Dicamba Cutoff Reminder

By Alyssa Essman, OSU State Specialist, Weed Science, adapted from C.O.R.N. 2024-20

The date has now passed for dicamba products registered to be used over the top in emerged soybeans, even though some soybeans were just replanted in the last few weeks, and double crop soybeans are going in the ground. There has been much uncertainty regarding the use of dicamba for the 2024 growing season and beyond as a result of the vacated dicamba registration in February and the EPA’s existing stocks order for dicamba use in 2024 that soon followed. (On February 6th, 2024 the 2020 registrations for the three dicamba products labeled for over-the-top applications in soybean (Xtendimax, Bayer; Engenia, BASF; and Tavium, Syngenta) were vacated by a federal court in Arizona.) The EPA’s order allowed for existing stocks of dicamba products (Engenia, Tavium, and XtendiMax) purchased for use in dicamba-tolerant (DT) soybeans to be sold and distributed through May and to be applied through June. The future of dicamba applications over-the-top (OTT) to DT soybean remains uncertain. The last date for OTT applications of dicamba in DT soybean in Ohio is by the labeled soybean growth stage, or June 30th, whichever comes first. The date and growth stage cutoffs for the respective products are as follows:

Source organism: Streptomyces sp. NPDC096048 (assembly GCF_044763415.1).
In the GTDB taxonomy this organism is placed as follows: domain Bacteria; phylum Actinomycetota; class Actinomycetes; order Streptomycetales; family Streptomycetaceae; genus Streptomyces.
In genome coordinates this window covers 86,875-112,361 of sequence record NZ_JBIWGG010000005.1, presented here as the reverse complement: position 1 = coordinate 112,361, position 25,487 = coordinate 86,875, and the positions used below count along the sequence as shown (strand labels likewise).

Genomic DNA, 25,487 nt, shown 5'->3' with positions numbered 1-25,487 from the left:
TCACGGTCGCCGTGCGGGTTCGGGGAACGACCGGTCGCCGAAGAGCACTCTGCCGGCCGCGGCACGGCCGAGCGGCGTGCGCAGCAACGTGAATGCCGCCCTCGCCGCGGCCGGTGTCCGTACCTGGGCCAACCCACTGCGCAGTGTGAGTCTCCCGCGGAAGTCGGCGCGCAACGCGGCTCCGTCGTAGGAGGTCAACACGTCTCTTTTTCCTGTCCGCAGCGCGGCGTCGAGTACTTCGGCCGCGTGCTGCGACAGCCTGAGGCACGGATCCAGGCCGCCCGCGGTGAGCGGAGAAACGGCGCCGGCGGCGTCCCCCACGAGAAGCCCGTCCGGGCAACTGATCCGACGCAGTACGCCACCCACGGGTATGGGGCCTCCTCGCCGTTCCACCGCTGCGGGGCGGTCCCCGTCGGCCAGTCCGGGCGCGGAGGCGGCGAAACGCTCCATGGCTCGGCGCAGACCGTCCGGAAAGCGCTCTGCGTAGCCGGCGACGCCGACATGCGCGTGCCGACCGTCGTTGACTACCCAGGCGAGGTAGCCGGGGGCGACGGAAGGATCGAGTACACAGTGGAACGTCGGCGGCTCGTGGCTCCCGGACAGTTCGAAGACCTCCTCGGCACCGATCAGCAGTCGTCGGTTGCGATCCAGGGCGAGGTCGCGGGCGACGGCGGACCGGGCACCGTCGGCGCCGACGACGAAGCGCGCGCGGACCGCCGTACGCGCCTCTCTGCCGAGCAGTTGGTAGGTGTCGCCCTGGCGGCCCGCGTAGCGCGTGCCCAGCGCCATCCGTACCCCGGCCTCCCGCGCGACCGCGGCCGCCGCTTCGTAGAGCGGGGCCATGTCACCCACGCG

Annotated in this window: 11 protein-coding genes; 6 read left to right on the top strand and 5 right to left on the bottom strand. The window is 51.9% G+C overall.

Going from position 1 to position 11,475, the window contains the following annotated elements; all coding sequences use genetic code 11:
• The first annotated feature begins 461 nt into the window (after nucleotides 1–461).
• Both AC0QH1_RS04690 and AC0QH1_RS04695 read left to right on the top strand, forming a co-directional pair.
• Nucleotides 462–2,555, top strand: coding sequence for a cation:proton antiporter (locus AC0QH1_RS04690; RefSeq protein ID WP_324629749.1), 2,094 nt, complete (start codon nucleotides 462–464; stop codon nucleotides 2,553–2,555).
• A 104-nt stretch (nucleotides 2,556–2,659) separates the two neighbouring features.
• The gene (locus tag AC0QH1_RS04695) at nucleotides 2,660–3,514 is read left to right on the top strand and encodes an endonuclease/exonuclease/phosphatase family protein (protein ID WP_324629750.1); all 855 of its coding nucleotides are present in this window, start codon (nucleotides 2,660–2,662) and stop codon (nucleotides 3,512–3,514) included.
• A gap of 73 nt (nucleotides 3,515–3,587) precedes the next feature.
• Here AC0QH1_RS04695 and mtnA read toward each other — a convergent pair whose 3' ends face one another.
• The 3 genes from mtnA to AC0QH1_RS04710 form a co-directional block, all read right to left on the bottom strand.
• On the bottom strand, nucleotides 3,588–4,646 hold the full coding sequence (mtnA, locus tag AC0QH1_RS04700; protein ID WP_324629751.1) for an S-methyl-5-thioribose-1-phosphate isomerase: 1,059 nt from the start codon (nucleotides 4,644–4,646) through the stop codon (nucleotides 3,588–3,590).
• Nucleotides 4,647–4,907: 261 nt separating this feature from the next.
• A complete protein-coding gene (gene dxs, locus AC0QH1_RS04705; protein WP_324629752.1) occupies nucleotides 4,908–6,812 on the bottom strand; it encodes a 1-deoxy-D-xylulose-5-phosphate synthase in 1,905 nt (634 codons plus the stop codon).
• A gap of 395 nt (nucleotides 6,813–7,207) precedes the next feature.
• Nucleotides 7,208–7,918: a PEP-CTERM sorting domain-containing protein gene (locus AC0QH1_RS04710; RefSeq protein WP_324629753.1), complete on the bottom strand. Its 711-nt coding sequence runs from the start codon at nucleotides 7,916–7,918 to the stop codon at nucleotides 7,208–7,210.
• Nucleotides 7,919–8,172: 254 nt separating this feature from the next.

Engenia – no later than June 30th

Tavium – V4 growth stage or through June 30th, whichever comes first

XtendiMax – R1 growth stage or through June 30th, whichever comes first

At the plant level, soybean is at the V4 growth stage when there are four open trifoliates on the plant. A soybean plant is at the R1 growth stage when there is one open flower somewhere on the main stem. At the field level, a certain growth stage is achieved when greater than 50% of the plants within the field exhibit the designated characteristics. For detailed descriptions and pictures of soybean growth stages, check out this soybean growth stage guide. Information related to POST applications including maximum crop size and harvest intervals for corn and soybean can be found in Table 8 and Table 18 of the weed control guide, respectively. Scouting fields before planning POST applications can help determine management practices including product selection and application timing. As always, be sure to check all herbicide labels before treating fields.

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One comment

  1. It’s not going to hurt yields with leaf cupping. We are three years into the worst drift problems of my lifetime.

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